"Our first picture book was in 1970," said Diane Dillon. "An editor saw one of our young adult book jackets and sent us a manuscript she had in house that she thought we'd like." Since then they've illustrated more than 40 more.
     Their latest work illuminates Shirley Rousseau Murphy's "Wind Child," a fairy tale of a young weaver whose father was the east wind, and her quest for true love.
     Although it has the feel of a classic folk tale, Murphy's story is original, which is one reason The Dillons agreed to illustrate it. The couple receives more offers of work than they can fulfill (they have six books in progress now alone), so they can afford to be choosy. Murphy's book makes the cut.
While's there's no specific setting for the story, Leo and Diane recognize it is more or less a European fairy tale. But in keeping with their beliefs and backgrounds, there is a wide range of skin tones represented. And the art, both color woodcut-style drawings on the left hand pages, and full paintings on the right, have a vaguely Japanese feel to them.
     Making it a whole family affair, the art styles are separated by photographs of sculpted faces, created by the Dillons' son, Lee, a talented artist in his own right.
     Meet Leo and Diane Dillon this Saturday from 11 a.m.-1 p.m. at the Rochester Hills Public Library. Following a question-and-answer session and presentation, the artists will autograph copies of "Wind Child" and their other of their children's books, courtesy of the nearby Halfway Down the Stairs Children's Bookshop. Reservations are required.
     Shop owner Cammie Mannino postponed a vacation in Italy to be there for the signing. "After all, Italy's going to be there forever. How often are The Dillons going to be in my store?"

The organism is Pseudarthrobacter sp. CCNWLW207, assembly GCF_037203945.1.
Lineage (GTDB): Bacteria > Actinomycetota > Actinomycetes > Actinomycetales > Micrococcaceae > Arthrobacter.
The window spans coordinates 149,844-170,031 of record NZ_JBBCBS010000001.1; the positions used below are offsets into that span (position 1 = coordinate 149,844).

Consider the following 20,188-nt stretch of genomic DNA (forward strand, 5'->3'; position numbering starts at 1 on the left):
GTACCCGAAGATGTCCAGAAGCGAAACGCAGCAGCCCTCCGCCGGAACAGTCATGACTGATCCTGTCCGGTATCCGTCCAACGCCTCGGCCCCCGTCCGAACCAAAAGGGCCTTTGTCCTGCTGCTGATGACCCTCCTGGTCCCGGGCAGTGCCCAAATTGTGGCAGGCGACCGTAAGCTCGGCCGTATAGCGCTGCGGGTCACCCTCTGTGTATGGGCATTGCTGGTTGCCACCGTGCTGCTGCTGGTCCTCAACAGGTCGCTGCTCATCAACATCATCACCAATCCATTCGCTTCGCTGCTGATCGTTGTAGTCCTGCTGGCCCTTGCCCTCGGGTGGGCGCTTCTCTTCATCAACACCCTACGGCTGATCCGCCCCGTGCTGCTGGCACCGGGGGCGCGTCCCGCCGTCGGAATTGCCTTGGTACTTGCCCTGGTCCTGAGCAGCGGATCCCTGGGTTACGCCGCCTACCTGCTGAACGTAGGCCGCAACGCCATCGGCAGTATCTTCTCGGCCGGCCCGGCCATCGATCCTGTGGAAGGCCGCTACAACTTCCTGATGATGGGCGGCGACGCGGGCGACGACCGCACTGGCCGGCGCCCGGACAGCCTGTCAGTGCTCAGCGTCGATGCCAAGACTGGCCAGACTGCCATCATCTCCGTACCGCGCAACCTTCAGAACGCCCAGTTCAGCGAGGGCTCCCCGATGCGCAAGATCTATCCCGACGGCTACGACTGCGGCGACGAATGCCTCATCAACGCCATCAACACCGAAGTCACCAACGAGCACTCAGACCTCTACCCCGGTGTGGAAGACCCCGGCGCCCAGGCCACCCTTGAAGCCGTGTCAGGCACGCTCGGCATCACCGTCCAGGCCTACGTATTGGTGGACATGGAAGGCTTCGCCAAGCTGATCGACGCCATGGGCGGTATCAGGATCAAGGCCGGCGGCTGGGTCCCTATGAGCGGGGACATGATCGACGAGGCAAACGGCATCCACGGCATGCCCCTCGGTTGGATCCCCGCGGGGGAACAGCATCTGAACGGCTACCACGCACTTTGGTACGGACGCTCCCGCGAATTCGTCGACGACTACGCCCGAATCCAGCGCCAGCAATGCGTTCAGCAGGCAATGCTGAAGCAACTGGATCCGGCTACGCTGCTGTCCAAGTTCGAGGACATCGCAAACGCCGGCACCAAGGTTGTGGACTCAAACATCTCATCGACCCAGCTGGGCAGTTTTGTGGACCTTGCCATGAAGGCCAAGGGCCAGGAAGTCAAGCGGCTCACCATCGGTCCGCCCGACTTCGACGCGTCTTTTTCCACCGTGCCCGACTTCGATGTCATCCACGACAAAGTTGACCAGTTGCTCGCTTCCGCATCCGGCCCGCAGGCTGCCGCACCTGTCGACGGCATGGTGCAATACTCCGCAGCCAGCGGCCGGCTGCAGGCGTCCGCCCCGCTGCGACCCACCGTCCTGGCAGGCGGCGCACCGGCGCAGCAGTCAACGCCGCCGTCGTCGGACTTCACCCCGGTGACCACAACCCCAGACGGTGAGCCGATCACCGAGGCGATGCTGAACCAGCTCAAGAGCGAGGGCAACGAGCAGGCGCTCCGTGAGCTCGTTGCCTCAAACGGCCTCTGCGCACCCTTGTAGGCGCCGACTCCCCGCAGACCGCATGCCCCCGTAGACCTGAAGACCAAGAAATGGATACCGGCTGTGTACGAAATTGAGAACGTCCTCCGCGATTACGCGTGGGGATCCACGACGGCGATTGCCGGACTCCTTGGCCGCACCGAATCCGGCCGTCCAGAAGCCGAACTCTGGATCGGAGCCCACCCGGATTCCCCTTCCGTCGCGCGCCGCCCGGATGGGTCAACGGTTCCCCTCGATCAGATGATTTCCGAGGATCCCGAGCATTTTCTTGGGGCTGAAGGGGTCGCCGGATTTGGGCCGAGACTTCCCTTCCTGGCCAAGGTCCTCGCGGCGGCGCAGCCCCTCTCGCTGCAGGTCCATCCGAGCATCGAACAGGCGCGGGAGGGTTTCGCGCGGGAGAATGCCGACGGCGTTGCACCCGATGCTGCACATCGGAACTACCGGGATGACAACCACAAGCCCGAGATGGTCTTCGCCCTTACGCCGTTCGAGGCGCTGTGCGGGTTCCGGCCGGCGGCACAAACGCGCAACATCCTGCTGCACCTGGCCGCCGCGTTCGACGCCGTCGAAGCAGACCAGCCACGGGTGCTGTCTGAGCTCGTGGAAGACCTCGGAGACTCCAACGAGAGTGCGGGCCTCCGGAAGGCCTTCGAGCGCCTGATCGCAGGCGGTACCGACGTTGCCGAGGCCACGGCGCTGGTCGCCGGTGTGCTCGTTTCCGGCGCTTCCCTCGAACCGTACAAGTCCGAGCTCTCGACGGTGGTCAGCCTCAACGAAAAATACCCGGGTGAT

For Mannino, and the artists' many Michigan fans, the visit is a long awaited dream come true. The Dillons rarely tour for their books unless the publishers request it, and then usually only on the East and West Coast. They're glad this trip takes them to the Midwest, but they'll be gladder when they can get back to work.
     Saturday's reception won't just be a line-up-and-get-your-books-autographed session. First the artists will answer questions, and give an "informal talk" with "schematics that show how we start a book" all the way to the finished product.
     True collaborators, Leo and Diane merge their talents to create "a third artist" who's better than either of them individually. Their influences include medieval woodcuts, romantic Pre-Raphaelite paintings, African folk art and the warped imaginings of Hieronymus Bosch. It's a multicultural approach which reflects both their art and their lives.
     So how do they decide on a project? "Usually the publisher will send us a manuscript if they think it's something we'd like to do," Leo said. They don't have direct contact with the authors themselves,
     "We aren't writers ourselves," Diane said. "We don't feel qualified to comment on manuscripts."
     That's why the talented artists don't write their books, too. "Why illustrate something second rate" -- just because they wrote it themselves, Leo said -- "when there are writers like Shirley Rousseau Murphy out there?"
     Probably the only picture book they've ever assayed without a living writer is last year's "To Every Thing There is a Season," which paired multicultural scenes with an appropriate verse from "Ecclesiastes." The two had long wanted to do such a project, but it didn't gel until their editor at Scholastic Books suggested using "Ecclesiastes."
     For the full range of their work, you can haunt second-hand stores for a copy of the 1981 retrospective "The Art of Leo & Diane Dillon," but don't expect a reissue or a sequel anytime soon.
     "Occasionally some publisher says it would be nice to do a follow-up," Leo said, but he and Diane had misgivings about the original project 18 years ago.
     "We thought it might be an omen," Leo continued, since retrospectives are usually done at the end of a career. Any sequel, Diane said, "will have to wait until we have at least one leg in the grave."
     There are web sites with pages devoted to the Dillons, but none run by the artists. Leo and Diane aren't terribly computer literate. Diane even asked me how I found some of these sites.
     "We're still quill and brush," Leo said. 

 Illustrations and page design by Leo and Diane Dillon 
from “Never Forgotten” by Patricia McKissack 
(Schwartz & Wade, 2011) on